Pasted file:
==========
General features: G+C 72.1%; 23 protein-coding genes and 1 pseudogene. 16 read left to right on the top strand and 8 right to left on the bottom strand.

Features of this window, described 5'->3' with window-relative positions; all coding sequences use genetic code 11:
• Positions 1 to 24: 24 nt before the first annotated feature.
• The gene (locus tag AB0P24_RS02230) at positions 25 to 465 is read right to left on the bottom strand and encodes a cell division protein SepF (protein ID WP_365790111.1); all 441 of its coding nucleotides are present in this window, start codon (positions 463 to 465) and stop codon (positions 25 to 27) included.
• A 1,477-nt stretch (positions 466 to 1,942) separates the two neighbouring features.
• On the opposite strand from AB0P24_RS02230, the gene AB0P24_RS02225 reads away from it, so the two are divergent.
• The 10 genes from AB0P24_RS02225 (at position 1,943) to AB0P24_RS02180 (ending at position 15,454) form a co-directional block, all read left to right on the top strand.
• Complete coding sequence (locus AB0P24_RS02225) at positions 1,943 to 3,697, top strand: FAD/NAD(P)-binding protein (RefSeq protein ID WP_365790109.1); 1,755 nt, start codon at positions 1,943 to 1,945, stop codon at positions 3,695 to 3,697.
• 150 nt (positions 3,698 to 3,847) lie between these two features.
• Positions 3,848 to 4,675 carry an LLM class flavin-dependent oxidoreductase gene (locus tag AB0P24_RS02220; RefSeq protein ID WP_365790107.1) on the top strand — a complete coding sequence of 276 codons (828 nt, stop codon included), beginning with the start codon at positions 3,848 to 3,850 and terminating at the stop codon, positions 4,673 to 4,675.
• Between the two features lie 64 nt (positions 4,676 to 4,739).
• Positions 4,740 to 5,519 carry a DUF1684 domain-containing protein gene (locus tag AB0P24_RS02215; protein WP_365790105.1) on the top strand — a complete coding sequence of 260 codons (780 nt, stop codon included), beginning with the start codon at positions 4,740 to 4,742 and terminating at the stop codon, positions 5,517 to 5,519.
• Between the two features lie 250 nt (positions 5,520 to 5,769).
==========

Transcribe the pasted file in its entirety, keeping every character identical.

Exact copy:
General features: G+C 72.1%; 23 protein-coding genes and 1 pseudogene. 16 read left to right on the top strand and 8 right to left on the bottom strand.

Features of this window, described 5'->3' with window-relative positions; all coding sequences use genetic code 11:
• Positions 1 to 24: 24 nt before the first annotated feature.
• The gene (locus tag AB0P24_RS02230) at positions 25 to 465 is read right to left on the bottom strand and encodes a cell division protein SepF (protein ID WP_365790111.1); all 441 of its coding nucleotides are present in this window, start codon (positions 463 to 465) and stop codon (positions 25 to 27) included.
• A 1,477-nt stretch (positions 466 to 1,942) separates the two neighbouring features.
• On the opposite strand from AB0P24_RS02230, the gene AB0P24_RS02225 reads away from it, so the two are divergent.
• The 10 genes from AB0P24_RS02225 (at position 1,943) to AB0P24_RS02180 (ending at position 15,454) form a co-directional block, all read left to right on the top strand.
• Complete coding sequence (locus AB0P24_RS02225) at positions 1,943 to 3,697, top strand: FAD/NAD(P)-binding protein (RefSeq protein ID WP_365790109.1); 1,755 nt, start codon at positions 1,943 to 1,945, stop codon at positions 3,695 to 3,697.
• 150 nt (positions 3,698 to 3,847) lie between these two features.
• Positions 3,848 to 4,675 carry an LLM class flavin-dependent oxidoreductase gene (locus tag AB0P24_RS02220; RefSeq protein ID WP_365790107.1) on the top strand — a complete coding sequence of 276 codons (828 nt, stop codon included), beginning with the start codon at positions 3,848 to 3,850 and terminating at the stop codon, positions 4,673 to 4,675.
• Between the two features lie 64 nt (positions 4,676 to 4,739).
• Positions 4,740 to 5,519 carry a DUF1684 domain-containing protein gene (locus tag AB0P24_RS02215; protein WP_365790105.1) on the top strand — a complete coding sequence of 260 codons (780 nt, stop codon included), beginning with the start codon at positions 4,740 to 4,742 and terminating at the stop codon, positions 5,517 to 5,519.
• Between the two features lie 250 nt (positions 5,520 to 5,769).